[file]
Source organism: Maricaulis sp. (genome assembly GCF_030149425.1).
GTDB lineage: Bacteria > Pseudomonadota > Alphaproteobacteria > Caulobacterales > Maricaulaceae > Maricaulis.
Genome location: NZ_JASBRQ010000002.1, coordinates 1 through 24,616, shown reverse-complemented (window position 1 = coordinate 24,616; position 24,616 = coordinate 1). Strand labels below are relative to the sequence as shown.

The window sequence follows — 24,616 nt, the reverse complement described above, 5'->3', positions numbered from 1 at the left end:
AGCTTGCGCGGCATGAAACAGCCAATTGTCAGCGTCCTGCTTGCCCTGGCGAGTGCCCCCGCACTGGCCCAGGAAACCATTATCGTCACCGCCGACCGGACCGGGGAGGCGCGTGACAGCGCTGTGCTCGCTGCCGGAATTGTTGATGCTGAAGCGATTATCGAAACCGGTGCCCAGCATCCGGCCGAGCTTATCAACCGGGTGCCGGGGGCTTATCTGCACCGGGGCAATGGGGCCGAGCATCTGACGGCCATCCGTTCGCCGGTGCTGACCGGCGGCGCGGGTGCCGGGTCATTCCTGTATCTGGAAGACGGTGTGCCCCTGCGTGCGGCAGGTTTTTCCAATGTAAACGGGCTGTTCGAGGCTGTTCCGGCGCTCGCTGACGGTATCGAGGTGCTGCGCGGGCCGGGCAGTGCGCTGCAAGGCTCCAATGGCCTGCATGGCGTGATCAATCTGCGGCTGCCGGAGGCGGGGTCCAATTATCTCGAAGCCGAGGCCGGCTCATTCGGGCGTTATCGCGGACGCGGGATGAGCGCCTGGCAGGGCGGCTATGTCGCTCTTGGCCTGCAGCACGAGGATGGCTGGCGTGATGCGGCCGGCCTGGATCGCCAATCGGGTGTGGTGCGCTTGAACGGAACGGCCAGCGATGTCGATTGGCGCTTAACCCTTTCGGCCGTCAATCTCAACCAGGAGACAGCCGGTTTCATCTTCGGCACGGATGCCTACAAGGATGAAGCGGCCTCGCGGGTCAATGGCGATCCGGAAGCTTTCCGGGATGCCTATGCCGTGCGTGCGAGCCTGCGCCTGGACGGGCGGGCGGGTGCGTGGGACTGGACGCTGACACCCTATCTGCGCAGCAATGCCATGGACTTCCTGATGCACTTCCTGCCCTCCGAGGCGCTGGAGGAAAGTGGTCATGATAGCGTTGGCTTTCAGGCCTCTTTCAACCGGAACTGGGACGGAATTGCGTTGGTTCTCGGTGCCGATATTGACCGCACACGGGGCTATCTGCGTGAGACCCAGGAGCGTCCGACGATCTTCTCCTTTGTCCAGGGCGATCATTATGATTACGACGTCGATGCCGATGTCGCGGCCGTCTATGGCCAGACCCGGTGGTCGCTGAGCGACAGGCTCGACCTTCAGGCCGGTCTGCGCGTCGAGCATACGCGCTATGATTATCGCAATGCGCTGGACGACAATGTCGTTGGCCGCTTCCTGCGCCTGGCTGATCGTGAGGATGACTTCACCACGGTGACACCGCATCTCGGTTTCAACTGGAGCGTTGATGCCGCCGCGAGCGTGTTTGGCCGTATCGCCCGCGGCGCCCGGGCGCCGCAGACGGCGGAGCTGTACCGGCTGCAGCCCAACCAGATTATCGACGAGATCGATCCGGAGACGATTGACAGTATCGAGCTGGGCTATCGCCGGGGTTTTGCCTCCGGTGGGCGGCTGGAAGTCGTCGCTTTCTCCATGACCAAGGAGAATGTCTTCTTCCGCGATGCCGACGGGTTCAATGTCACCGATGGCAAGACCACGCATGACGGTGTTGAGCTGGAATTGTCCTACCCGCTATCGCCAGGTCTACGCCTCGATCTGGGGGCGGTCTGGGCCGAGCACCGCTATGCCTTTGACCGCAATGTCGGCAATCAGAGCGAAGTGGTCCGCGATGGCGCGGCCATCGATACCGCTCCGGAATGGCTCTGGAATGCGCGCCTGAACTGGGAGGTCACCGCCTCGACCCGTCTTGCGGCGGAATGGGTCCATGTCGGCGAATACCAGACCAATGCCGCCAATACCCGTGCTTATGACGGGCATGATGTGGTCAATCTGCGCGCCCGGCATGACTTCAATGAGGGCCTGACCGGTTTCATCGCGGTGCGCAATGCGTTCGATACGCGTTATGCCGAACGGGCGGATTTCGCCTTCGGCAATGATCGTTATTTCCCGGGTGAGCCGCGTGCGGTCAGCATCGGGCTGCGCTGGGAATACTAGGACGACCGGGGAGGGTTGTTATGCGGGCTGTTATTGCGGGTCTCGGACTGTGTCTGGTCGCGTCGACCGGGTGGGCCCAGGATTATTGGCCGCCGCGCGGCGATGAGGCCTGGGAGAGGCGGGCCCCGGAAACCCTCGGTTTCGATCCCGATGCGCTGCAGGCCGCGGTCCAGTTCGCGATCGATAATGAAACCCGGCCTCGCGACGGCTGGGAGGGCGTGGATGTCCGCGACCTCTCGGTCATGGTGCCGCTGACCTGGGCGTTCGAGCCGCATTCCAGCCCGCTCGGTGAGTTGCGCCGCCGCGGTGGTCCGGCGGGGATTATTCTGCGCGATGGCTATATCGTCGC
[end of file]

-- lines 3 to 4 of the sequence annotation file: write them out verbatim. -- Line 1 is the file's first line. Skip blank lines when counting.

Genome location: NZ_JASBRQ010000002.1, coordinates 1 through 24,616, shown reverse-complemented (window position 1 = coordinate 24,616; position 24,616 = coordinate 1). Strand labels below are relative to the sequence as shown.

The window sequence follows — 24,616 nt, the reverse complement described above, 5'->3', positions numbered from 1 at the left end: